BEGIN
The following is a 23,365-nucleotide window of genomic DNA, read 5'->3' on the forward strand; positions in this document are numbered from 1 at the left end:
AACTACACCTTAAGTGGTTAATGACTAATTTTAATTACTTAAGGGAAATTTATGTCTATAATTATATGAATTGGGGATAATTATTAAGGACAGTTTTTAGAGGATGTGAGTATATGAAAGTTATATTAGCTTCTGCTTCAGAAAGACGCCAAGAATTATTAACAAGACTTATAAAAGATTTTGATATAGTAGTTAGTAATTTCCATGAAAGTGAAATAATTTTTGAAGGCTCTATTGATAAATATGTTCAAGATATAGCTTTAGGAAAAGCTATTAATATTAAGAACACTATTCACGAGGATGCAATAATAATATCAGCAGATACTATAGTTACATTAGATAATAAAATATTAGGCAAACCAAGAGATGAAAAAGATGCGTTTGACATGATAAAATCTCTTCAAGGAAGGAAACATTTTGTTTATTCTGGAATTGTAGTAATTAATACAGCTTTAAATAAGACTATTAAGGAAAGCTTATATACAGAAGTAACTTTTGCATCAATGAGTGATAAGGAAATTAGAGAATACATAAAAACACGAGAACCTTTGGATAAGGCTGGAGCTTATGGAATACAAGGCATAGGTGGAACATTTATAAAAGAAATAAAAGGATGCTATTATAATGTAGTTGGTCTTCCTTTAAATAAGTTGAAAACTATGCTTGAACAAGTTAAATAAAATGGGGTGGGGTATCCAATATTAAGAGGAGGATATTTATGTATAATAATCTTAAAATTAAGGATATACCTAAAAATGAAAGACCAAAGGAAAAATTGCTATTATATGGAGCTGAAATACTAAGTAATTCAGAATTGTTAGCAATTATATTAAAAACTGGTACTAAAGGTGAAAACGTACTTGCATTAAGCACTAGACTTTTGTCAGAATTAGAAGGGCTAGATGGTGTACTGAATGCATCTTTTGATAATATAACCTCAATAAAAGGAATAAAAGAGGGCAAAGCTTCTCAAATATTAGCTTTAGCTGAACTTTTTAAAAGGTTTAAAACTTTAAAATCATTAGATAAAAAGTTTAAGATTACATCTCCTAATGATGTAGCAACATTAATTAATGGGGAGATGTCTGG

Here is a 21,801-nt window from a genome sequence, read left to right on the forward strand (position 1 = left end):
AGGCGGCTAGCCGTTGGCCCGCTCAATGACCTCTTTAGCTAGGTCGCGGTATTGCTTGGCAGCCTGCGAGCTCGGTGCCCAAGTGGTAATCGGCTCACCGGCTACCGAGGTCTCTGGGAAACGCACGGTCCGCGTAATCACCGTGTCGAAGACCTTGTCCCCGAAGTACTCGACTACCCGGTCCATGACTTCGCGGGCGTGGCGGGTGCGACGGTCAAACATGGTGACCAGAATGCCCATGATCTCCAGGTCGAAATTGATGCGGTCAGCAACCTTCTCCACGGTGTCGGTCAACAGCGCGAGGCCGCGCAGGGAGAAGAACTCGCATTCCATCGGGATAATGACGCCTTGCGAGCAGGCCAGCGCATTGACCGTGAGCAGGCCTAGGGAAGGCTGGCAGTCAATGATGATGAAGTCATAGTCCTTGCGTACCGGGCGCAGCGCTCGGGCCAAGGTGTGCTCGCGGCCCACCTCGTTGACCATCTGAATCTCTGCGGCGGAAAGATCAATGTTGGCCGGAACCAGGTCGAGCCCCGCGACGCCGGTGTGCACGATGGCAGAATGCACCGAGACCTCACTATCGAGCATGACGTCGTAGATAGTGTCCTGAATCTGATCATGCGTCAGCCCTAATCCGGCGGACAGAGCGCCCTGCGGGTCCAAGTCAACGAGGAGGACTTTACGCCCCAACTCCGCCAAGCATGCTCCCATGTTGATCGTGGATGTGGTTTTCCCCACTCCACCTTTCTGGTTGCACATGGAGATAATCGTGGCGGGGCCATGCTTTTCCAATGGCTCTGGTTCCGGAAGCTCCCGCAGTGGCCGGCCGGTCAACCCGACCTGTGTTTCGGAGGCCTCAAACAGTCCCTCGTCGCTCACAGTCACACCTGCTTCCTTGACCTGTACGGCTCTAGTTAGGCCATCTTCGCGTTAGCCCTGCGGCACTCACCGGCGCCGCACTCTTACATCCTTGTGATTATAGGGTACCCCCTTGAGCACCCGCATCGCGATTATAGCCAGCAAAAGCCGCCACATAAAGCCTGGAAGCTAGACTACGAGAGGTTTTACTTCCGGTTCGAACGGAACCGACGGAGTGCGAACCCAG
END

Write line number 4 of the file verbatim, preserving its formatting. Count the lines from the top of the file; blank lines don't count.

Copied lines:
AGGCGGCTAGCCGTTGGCCCGCTCAATGACCTCTTTAGCTAGGTCGCGGTATTGCTTGGCAGCCTGCGAGCTCGGTGCCCAAGTGGTAATCGGCTCACCGGCTACCGAGGTCTCTGGGAAACGCACGGTCCGCGTAATCACCGTGTCGAAGACCTTGTCCCCGAAGTACTCGACTACCCGGTCCATGACTTCGCGGGCGTGGCGGGTGCGACGGTCAAACATGGTGACCAGAATGCCCATGATCTCCAGGTCGAAATTGATGCGGTCAGCAACCTTCTCCACGGTGTCGGTCAACAGCGCGAGGCCGCGCAGGGAGAAGAACTCGCATTCCATCGGGATAATGACGCCTTGCGAGCAGGCCAGCGCATTGACCGTGAGCAGGCCTAGGGAAGGCTGGCAGTCAATGATGATGAAGTCATAGTCCTTGCGTACCGGGCGCAGCGCTCGGGCCAAGGTGTGCTCGCGGCCCACCTCGTTGACCATCTGAATCTCTGCGGCGGAAAGATCAATGTTGGCCGGAACCAGGTCGAGCCCCGCGACGCCGGTGTGCACGATGGCAGAATGCACCGAGACCTCACTATCGAGCATGACGTCGTAGATAGTGTCCTGAATCTGATCATGCGTCAGCCCTAATCCGGCGGACAGAGCGCCCTGCGGGTCCAAGTCAACGAGGAGGACTTTACGCCCCAACTCCGCCAAGCATGCTCCCATGTTGATCGTGGATGTGGTTTTCCCCACTCCACCTTTCTGGTTGCACATGGAGATAATCGTGGCGGGGCCATGCTTTTCCAATGGCTCTGGTTCCGGAAGCTCCCGCAGTGGCCGGCCGGTCAACCCGACCTGTGTTTCGGAGGCCTCAAACAGTCCCTCGTCGCTCACAGTCACACCTGCTTCCTTGACCTGTACGGCTCTAGTTAGGCCATCTTCGCGTTAGCCCTGCGGCACTCACCGGCGCCGCACTCTTACATCCTTGTGATTATAGGGTACCCCCTTGAGCACCCGCATCGCGATTATAGCCAGCAAAAGCCGCCACATAAAGCCTGGAAGCTAGACTACGAGAGGTTTTACTTCCGGTTCGAACGGAACCGACGGAGTGCGAACCCAG